We describe an approach for picking haplotype-tagging single nucleotide polymorphisms (htSNPs) that is presently being taken in two large nested case-control studies within a multiethnic cohort (MEC), which are engaged in a search for associations between risk of prostate and breast cancer and common genetic variations in candidate genes. Based on a preliminary sample of 70 control subjects chosen at random from each of the 5 ethnic groups in the MEC we estimate haplotype frequencies using a variant of the Excoffier-Slatkin E-M algorithm after genotyping a high density of SNPs selected every 3–5 kb in and surrounding a candidate gene. In order to evaluate the performance of a candidate set of htSNPS (which will be genotyped in the much larger case-control sample) we treat the haplotype frequencies estimate above as known, and carry out a formal calculation of the uncertainty of the number of copies of common haplotypes carried by an individual, summarizing this calculation as a coefficient of determination, R2h. A candidate set of htSNPS of a given size is chosen so as to maximize the minimum value of R2h over the common haplotypes, h.

This content is only available via PDF.
Copyright / Drug Dosage / Disclaimer
Copyright: All rights reserved. No part of this publication may be translated into other languages, reproduced or utilized in any form or by any means, electronic or mechanical, including photocopying, recording, microcopying, or by any information storage and retrieval system, without permission in writing from the publisher.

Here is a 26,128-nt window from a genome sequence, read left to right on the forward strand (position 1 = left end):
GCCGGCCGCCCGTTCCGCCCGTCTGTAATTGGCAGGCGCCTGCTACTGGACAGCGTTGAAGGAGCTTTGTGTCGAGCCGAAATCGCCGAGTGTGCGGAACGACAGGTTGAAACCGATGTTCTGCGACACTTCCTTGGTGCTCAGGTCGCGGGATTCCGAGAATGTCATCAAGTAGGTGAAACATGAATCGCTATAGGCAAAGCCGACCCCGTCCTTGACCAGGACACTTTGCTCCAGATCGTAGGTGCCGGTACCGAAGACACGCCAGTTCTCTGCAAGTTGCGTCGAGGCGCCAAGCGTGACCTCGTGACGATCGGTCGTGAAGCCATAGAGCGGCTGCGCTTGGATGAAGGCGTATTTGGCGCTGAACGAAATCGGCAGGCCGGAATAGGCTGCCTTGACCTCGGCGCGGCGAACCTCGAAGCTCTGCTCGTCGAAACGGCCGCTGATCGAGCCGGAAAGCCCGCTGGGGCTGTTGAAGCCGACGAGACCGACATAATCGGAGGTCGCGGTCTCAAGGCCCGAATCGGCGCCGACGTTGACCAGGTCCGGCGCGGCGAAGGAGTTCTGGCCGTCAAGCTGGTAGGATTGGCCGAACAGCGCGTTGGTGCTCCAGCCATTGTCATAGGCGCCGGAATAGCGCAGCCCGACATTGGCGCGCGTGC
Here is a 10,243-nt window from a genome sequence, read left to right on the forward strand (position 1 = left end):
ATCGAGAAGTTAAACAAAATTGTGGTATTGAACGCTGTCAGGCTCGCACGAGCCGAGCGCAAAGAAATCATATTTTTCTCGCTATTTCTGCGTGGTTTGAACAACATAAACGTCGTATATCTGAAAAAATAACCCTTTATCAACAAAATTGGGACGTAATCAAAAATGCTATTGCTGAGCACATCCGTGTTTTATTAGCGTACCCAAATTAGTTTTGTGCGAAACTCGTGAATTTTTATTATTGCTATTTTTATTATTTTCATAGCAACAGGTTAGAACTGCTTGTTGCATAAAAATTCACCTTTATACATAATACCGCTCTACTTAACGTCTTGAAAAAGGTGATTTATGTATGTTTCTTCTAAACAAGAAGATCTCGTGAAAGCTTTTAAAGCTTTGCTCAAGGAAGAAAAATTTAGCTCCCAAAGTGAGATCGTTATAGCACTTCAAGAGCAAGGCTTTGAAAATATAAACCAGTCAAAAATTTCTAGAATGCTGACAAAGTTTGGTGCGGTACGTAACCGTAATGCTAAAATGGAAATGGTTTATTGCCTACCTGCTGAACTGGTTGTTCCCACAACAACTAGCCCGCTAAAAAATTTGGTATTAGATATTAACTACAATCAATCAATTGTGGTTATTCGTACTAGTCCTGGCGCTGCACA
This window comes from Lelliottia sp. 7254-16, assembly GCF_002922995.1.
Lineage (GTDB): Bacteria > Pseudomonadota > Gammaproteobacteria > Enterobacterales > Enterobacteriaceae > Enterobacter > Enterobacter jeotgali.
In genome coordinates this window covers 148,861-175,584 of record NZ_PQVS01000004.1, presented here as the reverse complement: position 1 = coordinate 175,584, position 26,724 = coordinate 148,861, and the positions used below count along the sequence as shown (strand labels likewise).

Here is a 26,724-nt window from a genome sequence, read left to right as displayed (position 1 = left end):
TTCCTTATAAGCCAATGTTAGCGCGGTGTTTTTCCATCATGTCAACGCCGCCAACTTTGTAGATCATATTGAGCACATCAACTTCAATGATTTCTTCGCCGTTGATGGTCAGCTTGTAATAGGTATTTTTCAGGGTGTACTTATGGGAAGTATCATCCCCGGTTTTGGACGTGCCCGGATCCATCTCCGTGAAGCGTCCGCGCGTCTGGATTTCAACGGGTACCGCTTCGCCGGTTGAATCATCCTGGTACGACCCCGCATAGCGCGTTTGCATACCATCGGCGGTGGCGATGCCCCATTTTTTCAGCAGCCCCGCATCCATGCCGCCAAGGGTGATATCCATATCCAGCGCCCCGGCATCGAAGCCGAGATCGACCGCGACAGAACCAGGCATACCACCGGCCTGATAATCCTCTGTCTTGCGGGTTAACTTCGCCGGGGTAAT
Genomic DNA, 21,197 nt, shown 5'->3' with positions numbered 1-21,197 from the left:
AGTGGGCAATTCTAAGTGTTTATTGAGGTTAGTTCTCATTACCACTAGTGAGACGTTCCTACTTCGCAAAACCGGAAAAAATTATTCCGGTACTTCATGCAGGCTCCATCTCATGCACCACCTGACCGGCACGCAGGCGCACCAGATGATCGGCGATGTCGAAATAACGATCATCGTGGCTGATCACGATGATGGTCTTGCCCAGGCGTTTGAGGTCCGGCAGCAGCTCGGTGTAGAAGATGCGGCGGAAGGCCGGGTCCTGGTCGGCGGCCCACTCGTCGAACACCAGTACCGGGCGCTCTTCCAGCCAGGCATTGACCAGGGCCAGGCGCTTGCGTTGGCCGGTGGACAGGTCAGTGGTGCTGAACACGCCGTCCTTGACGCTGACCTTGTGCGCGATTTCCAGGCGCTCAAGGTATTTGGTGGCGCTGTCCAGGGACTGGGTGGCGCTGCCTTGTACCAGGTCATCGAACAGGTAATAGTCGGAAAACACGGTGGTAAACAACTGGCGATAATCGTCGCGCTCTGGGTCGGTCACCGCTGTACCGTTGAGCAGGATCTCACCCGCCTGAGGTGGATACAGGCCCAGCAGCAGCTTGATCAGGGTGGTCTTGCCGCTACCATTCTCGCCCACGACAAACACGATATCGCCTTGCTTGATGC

Drug Dosage: The authors and the publisher have exerted every effort to ensure that drug selection and dosage set forth in this text are in accord with current recommendations and practice at the time of publication. However, in view of ongoing research, changes in government regulations, and the constant flow of information relating to drug therapy and drug reactions, the reader is urged to check the package insert for each drug for any changes in indications and dosage and for added warnings and precautions. This is particularly important when the recommended agent is a new and/or infrequently employed drug.
Disclaimer: The statements, opinions and data contained in this publication are solely those of the individual authors and contributors and not of the publishers and the editor(s). The appearance of advertisements or/and product references in the publication is not a warranty, endorsement, or approval of the products or services advertised or of their effectiveness, quality or safety. The publisher and the editor(s) disclaim responsibility for any injury to persons or property resulting from any ideas, methods, instructions or products referred to in the content or advertisements.
You do not currently have access to this content.